In a deal with the Air Force, the unmanned planes will be rolled out for “research missions” during the day and night in Italy, the Air Force said in a statement.
“The Predator system will be used to carry out reconnaissance missions, surveillance and the acquisition of targets,” the Air Force said, without giving details of where the drones will be used.
They could be rolled out to police major events, of a similar nature to the G8 meeting in 2009 and the Russia-Italy summit held two years earlier.
Drones could also help authorities respond to natural disasters, the Air Force said. More than 300 people died when an earthquake struck L'Aquila in 2009, while in recent weeks 12 people have died in bad weather in northern Italy.
Italian media suggested police could use Predators for the surveillance of protests, which are currently watched over by helicopters. Clashes erupted in Italy earlier this month during anti-reform marches, while further protests will accompany a general strike on December 12th.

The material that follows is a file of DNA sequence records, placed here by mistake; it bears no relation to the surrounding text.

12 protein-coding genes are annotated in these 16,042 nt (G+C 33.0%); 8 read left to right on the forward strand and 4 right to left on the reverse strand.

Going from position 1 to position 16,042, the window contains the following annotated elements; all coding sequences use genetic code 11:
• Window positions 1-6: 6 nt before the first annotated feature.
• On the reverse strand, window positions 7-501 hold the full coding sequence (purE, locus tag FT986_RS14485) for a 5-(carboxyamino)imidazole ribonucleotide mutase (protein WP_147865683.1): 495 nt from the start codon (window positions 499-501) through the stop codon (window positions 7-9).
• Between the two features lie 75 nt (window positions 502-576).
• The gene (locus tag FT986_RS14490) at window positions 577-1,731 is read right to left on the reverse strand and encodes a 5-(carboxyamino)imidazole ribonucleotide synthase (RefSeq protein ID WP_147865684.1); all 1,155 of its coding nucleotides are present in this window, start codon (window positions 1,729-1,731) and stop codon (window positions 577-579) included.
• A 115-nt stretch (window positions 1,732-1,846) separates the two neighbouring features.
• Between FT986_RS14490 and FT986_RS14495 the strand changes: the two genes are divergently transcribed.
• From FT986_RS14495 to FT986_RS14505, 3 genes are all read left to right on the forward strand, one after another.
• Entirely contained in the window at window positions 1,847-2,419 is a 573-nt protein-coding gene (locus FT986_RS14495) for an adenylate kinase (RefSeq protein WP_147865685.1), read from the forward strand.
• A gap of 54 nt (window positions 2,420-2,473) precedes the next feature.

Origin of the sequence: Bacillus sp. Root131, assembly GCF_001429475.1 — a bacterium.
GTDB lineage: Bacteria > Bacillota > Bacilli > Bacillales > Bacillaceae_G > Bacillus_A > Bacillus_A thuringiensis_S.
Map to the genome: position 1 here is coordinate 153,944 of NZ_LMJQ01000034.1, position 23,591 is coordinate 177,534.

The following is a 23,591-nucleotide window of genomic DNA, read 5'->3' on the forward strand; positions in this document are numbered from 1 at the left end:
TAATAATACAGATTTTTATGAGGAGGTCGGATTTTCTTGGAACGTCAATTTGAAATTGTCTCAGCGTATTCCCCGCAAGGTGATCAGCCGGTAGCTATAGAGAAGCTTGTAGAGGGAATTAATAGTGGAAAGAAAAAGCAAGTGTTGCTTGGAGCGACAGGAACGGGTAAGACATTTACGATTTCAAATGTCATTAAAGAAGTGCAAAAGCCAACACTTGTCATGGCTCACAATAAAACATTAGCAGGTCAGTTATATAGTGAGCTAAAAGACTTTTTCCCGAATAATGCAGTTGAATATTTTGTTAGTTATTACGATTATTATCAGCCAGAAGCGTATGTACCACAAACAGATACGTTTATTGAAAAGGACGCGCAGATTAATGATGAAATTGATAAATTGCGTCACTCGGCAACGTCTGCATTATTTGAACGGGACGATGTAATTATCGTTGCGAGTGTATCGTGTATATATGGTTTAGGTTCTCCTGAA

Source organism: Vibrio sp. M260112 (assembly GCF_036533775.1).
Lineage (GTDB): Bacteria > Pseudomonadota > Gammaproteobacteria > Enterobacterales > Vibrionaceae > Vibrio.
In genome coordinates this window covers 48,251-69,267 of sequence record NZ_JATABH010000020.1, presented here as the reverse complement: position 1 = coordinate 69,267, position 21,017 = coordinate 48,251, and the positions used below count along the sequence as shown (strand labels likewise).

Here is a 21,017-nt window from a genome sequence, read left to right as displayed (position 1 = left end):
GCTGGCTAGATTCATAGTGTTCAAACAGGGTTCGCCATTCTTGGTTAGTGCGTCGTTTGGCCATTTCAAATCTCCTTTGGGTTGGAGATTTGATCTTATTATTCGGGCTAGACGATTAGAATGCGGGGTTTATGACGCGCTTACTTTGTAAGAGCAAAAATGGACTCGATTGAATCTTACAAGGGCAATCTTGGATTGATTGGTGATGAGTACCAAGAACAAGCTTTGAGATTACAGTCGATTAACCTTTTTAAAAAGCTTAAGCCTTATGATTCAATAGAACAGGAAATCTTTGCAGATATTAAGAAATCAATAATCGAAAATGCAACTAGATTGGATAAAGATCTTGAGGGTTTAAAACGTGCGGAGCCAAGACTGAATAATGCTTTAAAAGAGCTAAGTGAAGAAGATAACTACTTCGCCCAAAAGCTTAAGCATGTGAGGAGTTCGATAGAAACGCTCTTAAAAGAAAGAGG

The Air Force highlighted the ability of drones to stay in the air for more than 20 hours, in addition to being quickly directed towards new targets, as particularly appealing design elements.
Italy currently owns two types of Predator drones (A+ and B+), build by California-based General Atomics.
The A+ model has a 14.8m wingspan, can travel 296km away from a base and reach heights of over 25,000ft. It cruises along at 135 to 160km an hour, while the B+ can reach speeds of 445km an hour. With a 20.1m wingspan, the latter model is the larger of the two Predators owned by the Italian Air Force.
Drones are currently used by the UK police force, while in Germany they have been used for animal protection.
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A trio of European companies is currently developing drone technology, including a subsidiary of Italy's Finmeccanica. Alenia Aermacchi will work with France’s Dassault Aviation and Airbus Group in Germany to develop an unmanned aircraft by 2020, Finmeccanica announced in May.